MOSCOW — The Russian Foreign Ministry said Thursday that all adoptions to U.S. families had been suspended, a week after an American woman sent her 7-year-old adopted son back to Russia on a plane by himself — but the issue remained confused, with the U.S. State Department saying there was no freeze on such adoptions.
There appeared to be uncertainty inside Russia, as well. The Education and Science Ministry, which oversees international adoptions, said it had no knowledge of an official freeze. And a spokeswoman for the Kremlin’s children’s rights ombudsman said that organization also knew nothing of a suspension.
In Washington, the U.S. State Department said Thursday that it had been assured that the adoptions had not been stopped.
“Our embassy in Moscow and officials in the department have been in contact with Russian officials to clarify this issue,” State Department spokesman P.J. Crowley said Thursday. “We’ve been told there’s been no suspension of adoptions.”
However, a spokesman for the Russian Foreign Ministry was clear in asserting that such adoptions had been frozen.
“Further adoptions of Russian children by American citizens which are currently suspended will be possible only if such a deal is reached,” Andrei Nesterenko said in a televised briefing.
“Russia believes that only an agreement that contains effective tools for Russian and U.S. officials to monitor the living conditions of adopted Russian children will ensure that recent tragedies in the United States will not be repeated,” he said.
A U.S. delegation will visit Moscow “in the next few days” to discuss a possible bilateral adoption agreement, Nesterenko said. The State Department confirmed the visit would take place.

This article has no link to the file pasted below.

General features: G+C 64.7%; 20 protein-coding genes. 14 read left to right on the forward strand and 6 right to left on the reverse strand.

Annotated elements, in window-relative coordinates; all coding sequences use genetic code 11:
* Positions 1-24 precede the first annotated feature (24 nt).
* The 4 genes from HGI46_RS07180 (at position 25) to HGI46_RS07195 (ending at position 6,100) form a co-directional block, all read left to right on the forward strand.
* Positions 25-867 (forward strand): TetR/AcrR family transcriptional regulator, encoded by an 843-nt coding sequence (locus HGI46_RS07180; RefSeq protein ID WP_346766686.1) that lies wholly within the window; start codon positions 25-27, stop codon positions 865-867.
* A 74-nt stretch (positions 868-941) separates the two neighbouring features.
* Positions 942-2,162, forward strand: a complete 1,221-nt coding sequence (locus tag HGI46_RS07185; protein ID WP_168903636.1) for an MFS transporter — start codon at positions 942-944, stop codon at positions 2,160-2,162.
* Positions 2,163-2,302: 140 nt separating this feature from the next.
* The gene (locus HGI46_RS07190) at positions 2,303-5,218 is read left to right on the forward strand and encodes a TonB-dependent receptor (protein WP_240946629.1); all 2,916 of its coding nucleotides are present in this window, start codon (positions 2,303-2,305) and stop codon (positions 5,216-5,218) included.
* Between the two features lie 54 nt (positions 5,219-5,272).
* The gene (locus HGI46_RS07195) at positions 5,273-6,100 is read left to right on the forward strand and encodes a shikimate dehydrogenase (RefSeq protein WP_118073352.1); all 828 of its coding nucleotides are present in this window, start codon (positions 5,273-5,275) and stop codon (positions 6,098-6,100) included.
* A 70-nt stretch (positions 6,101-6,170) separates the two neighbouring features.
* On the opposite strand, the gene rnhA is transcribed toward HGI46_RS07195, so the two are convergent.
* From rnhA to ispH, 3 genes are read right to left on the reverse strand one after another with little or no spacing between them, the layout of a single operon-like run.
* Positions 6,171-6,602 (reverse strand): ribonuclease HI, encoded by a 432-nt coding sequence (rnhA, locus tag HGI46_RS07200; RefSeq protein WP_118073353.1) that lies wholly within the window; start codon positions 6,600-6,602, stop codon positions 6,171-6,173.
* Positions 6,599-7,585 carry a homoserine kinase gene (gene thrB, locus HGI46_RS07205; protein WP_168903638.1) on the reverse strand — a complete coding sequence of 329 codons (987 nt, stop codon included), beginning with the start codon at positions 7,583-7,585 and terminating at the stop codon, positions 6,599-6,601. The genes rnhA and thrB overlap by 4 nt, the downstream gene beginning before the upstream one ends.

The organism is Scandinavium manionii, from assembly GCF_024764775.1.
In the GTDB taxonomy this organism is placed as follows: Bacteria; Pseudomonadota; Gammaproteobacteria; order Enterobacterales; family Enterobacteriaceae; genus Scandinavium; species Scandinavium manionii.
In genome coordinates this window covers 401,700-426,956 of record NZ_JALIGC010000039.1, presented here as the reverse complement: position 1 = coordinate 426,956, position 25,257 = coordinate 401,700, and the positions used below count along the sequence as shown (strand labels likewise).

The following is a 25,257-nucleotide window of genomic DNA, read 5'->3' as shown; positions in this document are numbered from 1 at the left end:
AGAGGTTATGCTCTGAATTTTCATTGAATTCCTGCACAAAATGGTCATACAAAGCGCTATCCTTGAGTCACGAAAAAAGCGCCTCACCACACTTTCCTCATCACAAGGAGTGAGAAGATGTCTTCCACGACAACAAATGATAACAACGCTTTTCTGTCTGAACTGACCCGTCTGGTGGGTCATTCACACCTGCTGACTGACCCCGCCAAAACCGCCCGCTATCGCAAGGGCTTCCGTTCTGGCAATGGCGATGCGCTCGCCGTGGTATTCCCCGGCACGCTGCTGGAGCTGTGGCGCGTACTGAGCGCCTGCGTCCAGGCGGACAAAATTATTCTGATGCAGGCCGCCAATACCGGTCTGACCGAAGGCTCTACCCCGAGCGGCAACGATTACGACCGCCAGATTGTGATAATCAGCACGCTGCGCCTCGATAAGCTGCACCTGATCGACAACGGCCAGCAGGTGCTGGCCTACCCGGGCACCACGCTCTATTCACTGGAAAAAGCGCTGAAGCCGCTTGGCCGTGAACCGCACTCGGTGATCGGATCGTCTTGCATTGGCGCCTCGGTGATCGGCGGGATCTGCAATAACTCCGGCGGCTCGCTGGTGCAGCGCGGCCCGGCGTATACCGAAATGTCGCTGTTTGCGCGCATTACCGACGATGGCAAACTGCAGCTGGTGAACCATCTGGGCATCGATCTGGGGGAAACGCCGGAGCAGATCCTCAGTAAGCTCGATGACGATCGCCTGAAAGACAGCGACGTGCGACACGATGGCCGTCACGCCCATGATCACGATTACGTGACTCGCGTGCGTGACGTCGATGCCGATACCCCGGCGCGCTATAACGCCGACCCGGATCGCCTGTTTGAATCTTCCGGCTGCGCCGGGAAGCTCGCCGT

The boy’s return — without supervision or explanation aside from a note he carried from his adoptive mother saying he had psychological problems — incensed Russian authorities and the public.
The Tennessee woman who sent back her adopted Russian son last Thursday claimed she had been misled by his Russian orphanage about his condition.
Russians were outraged that no charges were filed against her in the United States.
“How can we prosecute a person who abused the rights of a Russian child abroad?” the children’s rights ombudsman, Pavel Astakhov, said in a televised interview Wednesday. “If there was an adoption treaty in place, we would have legal means to protect Russian children abroad.
Some 3,000 U.S. applications for adopting Russian children are now pending, according to the Joint Council on International Children’s Services, which represents many U.S. agencies engaged in international adoption.
But the numbers have declined sharply in recent years — with only 1,586 U.S. adoptions from Russia last year, compared with more than 5,800 in 2004.
Russia itself has been a big factor in the drop-off, adoption experts said, citing a perception that many children from Russian orphanages can present special challenges, due to such conditions as fetal alcohol syndrome.
Russian lawmakers for years have nevertheless suggested suspending such adoptions, after other cases of abuse and even killings of Russian children adopted in the United States.
Thousands of American adoption advocates had hoped this week to petition Russian and U.S. leaders to prevent the halt in adoptions announced Thursday. Poignant pleas from would-be adoptive parents were included in an online petition, signed by more than 11,000 people and addressed to President Barack Obama and Russian counterpart Dmitry Medvedev, the council said.
U.S. officials appeared willing to consider Russia’s demand for a formal adoption pact, after years of resisting such entreaties while arguing that an international accord called the Hague Convention would be sufficient once Russia ratified it.
“We’re willing to talk about some sort of bilateral understanding where we would ensure that these kinds of things could not happen,” the U.S. ambassador to Russia, John Beyrle, told CBS television this week.
On the Net:
Joint Council on International Children’s Services: http://www.jcics.org/